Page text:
The New York State Insurance Department had many good reasons to approve the split of MBIA Inc. into two parts in 2009, the state’s attorney said Tuesday.

Rating agencies downgraded MBIA in April to June 2008. In response, the NYSID considered splitting it into two companies, according to David Holgado, the attorney defending NYSID in a lawsuit. One of the two companies would focus on insuring municipal bonds.

In February 2009, the department approved the transformation. In June 2009, several banks sued MBIA and the department seeking to reverse the transformation, claiming the split reduced the value of their insurance.

For almost three years the Article 78 case has advanced through the submission of depositions of witnesses, relevant documents and other written material. This is one of two cases seeking to reverse the transformation.

Of about 18 banks that originally were in the case, only Bank of America and Société Générale remain as plaintiffs.

In the winter of 2008 and 2009 the economy was tanking and only one insurer was actively offering new bond insurance, Holgado said. NYSID sought to unfreeze the municipal bond insurance market.

The department believed unfreezing the market would help municipalities issue bonds to construct capital projects. And launching public capital projects was consistent with President Obama’s efforts to reverse the economic decline, Holgado said.

When considering the transformation, the NYSID also was guided by a belief that it would help each of the new branches raise capital.

Finally, Holgado said the department was inclined to approve the split because it knew that it would continue to regulate the resulting two companies. If any problem developed with either branch the NYSID could make adjustments, then New York superintendent of insurance Eric Dinallo said in an affidavit.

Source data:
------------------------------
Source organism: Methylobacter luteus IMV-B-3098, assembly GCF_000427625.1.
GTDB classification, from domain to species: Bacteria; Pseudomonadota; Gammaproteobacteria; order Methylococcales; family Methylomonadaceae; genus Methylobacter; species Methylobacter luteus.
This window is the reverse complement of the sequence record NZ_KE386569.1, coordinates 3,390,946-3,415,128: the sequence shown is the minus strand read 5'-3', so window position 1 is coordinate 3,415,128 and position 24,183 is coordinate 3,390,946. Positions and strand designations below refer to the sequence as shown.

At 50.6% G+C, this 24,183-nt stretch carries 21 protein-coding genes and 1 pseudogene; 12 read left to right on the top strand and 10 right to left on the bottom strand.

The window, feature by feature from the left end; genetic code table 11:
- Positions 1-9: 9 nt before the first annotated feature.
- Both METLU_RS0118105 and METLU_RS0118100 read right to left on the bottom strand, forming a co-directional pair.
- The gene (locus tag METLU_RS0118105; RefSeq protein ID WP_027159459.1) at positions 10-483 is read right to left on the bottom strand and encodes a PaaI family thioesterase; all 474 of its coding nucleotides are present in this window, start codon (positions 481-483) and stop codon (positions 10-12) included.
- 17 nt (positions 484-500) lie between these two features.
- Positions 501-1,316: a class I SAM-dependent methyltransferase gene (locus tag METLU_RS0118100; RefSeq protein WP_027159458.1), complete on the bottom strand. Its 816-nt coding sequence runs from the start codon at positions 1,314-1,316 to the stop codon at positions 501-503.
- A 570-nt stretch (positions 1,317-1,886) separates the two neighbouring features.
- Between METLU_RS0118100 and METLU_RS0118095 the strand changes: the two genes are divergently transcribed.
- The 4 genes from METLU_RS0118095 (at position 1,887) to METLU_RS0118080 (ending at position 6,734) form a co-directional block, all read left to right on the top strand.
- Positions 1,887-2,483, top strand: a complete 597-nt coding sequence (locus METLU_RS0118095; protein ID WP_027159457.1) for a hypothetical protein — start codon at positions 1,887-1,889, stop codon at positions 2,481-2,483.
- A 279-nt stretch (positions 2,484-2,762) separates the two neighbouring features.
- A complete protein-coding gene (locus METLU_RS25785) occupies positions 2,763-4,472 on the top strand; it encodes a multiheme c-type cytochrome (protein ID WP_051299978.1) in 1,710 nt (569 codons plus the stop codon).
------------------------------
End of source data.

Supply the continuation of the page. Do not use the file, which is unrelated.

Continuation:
Holgado on Monday presented other reasons for NYSID approval of the split. One of these reasons was the department’s belief that MBIA Corp., which would handle structured finance, would pay its claims as they came due.

A second reason was the fact that the transactions involved in creating the split would be simultaneous.

A third reason was that at the time there was federal assistance for all policyholders, including the banks.

On Tuesday Holgado also attacked what he called the “petitioners’ red herrings.”

He said perhaps the petitioners’ “biggest distraction” is an analysis Lehman Brothers Holdings Inc. did in 2008.

The banks have said that the analysis of MBIA’s asset-backed securities and collateralized debt obligations suggested the potential for much broader losses than MBIA’s own analysis. The banks’ lawyers have said that MBIA hid the Lehman analysis from NYSID when it was considering MBIA’s transformation.

Holgado pointed out to Judge Barbara Kapnick that she has stated that evidence not considered by NYSID is not relevant to the case.

He also noted that in 2008 and early 2009 there were many predictions about MBIA’s future. The department was aware of many of these predictions and the range of forecasts for MBIA.

If the NYSID had the Lehman forecast, it would have been just one more “data point” to consider, Holgado said.

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